Asian Media Studies: Politics of Subjectivities
November 2004, Wiley-Blackwell
1. Introduction: Our Asian Media Studies? (John Nguyet Erni, City University of Hong Kong and Siew Keng Chua, Nanyang Technological University).
Part I: Moving In, Moving Out: Transnational Flows.
2. Discrepant Intimacy: Popular Culture Flows In East Asia (Koichi Iwabuchi, International Christian University).
3. Hook 'em Young: Mcadvertising And Kids In Singapore (Siew Keng Chua, Nanyang Technological University and Afshan Junaid, Nanyang Technological University).
4. Techno-Orientalization: The Asian VCD Experience (Kelly Hu, National Chung Cheng University).
Part II: Moving Backward, Moving Forward: Histories And Politics.
5. The Struggle For Press Freedom And Emergence Of "Un-Elected" Media Power (Myungkoo Kang, Seoul National University).
6. "Forward-Looking" News?: Singapore's News 5 and the Marginalization of the Dissenting Voice (Sue Abel, University Of Auckland).
7. Beyond the Fragments: Reflecting On "Communicational" Cultural Studies in South Korea (Keehyeung Lee, Yonsei University).
8. Re-Advertising Hong Kong: Nostalgia Industry and Popular History (Eric Kit-Wai Ma, Chinese University Of Hong Kong).
Part III: Moving Between: Formations Of Audiences And Subjectivities.
9. The Whole World is Watching Us: Music Television Audiences in India (Vamsee Juluri, University Of San Francisco).
10. From Variety Show To Body-Sculpting Commercials: Figures Of Audience and the Sexualization of Women/Girls (Irene Fang-Chih Yang, National Dong Hwa University).
11. Recuperating Malay Custom/Adat In Female Sexuality in Malaysian Films (Gaik Cheng Khoo, Asia Research Institute).
12. The Formation of a Queer Imagined Community in Post-Martial Law Taiwan (John Nguyet Erni and Anthony Spires, Yale University).
John Nguyet Erni is Associate Professor of Media and
Cultural Studies and Coordinator of Graduate Studies in the
Department of English and Communication, City University of Hong
Kong. He is author of Unstable Frontiers: Technomedicine and the
Cultural Politics of “Curing” AIDS (1994); editor
of a special issue entitled “Becoming (Postcolonial) Hong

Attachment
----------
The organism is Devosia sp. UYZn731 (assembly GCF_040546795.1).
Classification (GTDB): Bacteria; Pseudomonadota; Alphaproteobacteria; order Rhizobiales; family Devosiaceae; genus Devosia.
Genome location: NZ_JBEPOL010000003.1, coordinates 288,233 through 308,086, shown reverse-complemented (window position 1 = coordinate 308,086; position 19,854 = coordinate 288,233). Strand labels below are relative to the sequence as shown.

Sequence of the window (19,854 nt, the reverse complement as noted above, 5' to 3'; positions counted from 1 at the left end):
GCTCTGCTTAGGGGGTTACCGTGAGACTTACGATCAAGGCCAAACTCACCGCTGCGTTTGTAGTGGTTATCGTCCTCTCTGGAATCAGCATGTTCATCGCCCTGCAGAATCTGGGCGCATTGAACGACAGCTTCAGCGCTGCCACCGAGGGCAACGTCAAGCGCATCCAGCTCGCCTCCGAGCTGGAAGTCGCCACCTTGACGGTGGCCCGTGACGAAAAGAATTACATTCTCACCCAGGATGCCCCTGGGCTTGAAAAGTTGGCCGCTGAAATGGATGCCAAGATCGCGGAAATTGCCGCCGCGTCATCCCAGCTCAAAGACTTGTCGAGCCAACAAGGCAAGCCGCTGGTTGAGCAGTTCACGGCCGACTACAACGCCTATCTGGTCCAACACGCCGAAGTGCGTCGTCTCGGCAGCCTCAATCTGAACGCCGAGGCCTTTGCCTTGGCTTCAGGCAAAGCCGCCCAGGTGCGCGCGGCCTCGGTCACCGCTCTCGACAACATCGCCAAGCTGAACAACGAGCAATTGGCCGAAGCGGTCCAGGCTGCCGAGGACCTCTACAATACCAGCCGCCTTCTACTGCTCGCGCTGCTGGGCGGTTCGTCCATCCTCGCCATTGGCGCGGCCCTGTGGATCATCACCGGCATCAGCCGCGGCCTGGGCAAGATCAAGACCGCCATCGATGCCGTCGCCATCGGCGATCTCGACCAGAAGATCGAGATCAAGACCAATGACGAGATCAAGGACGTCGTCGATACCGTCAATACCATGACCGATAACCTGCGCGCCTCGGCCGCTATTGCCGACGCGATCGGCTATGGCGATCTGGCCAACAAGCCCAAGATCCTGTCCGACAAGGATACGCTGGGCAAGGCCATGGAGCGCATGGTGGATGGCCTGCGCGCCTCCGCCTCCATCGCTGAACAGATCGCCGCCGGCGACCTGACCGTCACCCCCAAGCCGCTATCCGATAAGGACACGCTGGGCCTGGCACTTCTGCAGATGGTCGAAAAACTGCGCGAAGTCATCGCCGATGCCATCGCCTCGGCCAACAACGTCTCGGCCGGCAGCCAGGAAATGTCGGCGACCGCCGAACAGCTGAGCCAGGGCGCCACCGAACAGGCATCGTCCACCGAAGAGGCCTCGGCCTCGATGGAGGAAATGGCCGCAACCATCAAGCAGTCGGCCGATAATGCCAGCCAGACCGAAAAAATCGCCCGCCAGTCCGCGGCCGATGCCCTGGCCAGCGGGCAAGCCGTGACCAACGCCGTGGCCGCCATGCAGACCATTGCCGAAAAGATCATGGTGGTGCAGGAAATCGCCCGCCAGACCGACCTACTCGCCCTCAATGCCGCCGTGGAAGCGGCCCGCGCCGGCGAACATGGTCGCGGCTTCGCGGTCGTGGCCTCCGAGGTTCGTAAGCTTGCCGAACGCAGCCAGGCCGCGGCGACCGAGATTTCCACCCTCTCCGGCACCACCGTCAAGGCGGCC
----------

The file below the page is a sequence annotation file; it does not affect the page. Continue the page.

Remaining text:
Kong” for Cultural Studies (2001); and co-editor, with
Ackbar Abbas, of Internationalizing Cultural Studies
Siew Keng Chua is Professor of Communication Studies at the Auckland University of Technology. Her work in the fields of Asian media, gender studies, and cultural studies has been published in The Journal of International Communication, Jump Cut, and Cinemaya.
- Covers the key areas of research in Asian media studies, from
textual reading, through policy studies, to audience/reception
- Features engaging examples, including Singapore TV news and
advertising, Hong Kong nostalgia, sexuality in Malaysian film, VCD
technology, and queer communities in Taiwan.
- Explores media globalization in Singapore, Malaysia, India,
Hong Kong, China, and Japan.
- Contributors are from a younger generation of Asian-born scholars of different backgrounds (indigenous, subaltern, diasporic, and others), who make up the “second wave” of critical Asian media studies.
--Chin-Chuan Lee, City University of Hong Kong
"This book represents a coming of age of critical media studies
in Asia, and about Asia. Written by Asian authors who are attuned
to the hegemonic power of both Western media and Western paradigms
of media studies, this collection of essays outlays the complex
landscape of Asian media scholarship in one of the most dynamic
regions in the world today. What we find is that there are many
Asias, shaped by the intersections of power and subordination,
pessimism and optimism, hope and despair."
--Ien Ang, University of Western Sydney
"The mediascapes of Asia are among the most dynamic and exciting
in the world right now, and the most politically vital. This
absorbing collection does much more than explore the profound
changes occurring in the region as transnational media flows
intensify, different modes of historical and political
consciousness form, and new subjective realities take shape. In
doing all this with acuity and flair, it revitalizes media
--Meaghan Morris, Lingnan University